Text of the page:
Devonshire House was not just a fantastic mansion, it was an elite social club and a state of mind. It was the be all and end all of the ton, a gathering place for Whigs, and where Georgiana spent most of her life.
Before I get into that, I would like to talk about the more physical aspects of the Devonshire House. It was built on the site of Berkeley House, the home of the most conniving (and kind of bitchy) of King Charles II's mistresses, Barbara, Duchess of Cleveland. It was in prime location on Piccadilly Street, across from Green Park. Anyone who has been to London has likely walked past its ghost; before it was demolished (in 1925), Devonshire House was located across from the present day Ritz Hotel. The building was huge and aesthetically unappealing. Worst of all it had a massive brick wall encircling it which clashed with the architectural line of Piccadilly and attracted only graffiti.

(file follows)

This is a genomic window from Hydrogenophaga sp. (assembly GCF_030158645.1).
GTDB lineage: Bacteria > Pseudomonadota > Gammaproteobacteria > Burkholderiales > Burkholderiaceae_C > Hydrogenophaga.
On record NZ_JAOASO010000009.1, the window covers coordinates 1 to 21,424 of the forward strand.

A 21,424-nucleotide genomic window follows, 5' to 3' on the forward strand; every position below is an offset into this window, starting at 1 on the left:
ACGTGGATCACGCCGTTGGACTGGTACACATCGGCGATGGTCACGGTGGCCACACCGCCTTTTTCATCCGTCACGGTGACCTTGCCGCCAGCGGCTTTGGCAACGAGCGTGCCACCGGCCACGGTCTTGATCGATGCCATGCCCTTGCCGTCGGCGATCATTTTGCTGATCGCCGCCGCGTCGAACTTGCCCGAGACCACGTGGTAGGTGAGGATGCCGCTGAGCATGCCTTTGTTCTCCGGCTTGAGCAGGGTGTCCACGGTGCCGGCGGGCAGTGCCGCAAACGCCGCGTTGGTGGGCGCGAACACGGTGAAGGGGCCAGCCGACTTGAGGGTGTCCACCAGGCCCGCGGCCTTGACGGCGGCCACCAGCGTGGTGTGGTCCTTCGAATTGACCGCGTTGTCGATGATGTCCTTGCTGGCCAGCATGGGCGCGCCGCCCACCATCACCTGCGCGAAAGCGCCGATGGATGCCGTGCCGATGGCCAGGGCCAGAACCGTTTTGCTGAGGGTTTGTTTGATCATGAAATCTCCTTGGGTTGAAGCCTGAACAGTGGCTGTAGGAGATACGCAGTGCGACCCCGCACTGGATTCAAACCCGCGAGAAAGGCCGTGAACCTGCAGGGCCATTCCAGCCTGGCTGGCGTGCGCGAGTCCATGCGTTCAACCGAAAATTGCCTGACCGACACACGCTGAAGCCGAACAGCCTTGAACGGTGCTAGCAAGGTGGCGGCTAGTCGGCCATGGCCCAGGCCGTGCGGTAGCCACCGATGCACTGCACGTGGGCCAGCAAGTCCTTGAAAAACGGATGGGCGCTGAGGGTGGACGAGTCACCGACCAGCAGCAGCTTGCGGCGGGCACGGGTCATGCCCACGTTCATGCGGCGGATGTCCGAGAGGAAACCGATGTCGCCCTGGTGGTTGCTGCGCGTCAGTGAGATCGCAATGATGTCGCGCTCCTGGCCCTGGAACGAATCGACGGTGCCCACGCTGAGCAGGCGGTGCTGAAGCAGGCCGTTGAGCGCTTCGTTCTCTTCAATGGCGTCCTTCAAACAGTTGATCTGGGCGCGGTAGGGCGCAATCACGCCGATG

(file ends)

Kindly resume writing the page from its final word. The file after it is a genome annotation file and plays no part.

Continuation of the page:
Many complained of the ugliness of the structure in the wittiest of ways but what mostly interested people was what was on the inside. Devonshire House had one of the greatest collections of art and some of the grandest rooms, in both size and decor. However it was the people inside that was of the most curiosity. Not only was the leading lady celebrity housed behind it's doors, but all her friends, the ton. The Devonshire House circle consisted of the young, rich, talented and snobby with people such as Charles Fox, the Prince of Wales, Richard Brinsley Sheridan, and too many others to name. They were the coolest social club and Devonshire House was their clubhouse, perfect for dancing and gambling and any other debauchery one could think of. Devonshire House remained a great place for entertainment up into the Victorian Age; Queen Victoria's Diamond Jubilee Ball was celebrated in the house's ornate public rooms.
With the demolition of the house, we loose a stunning visual into the life of Georgiana, her friends and family; as well as an important puzzle piece in the social structure of London high society.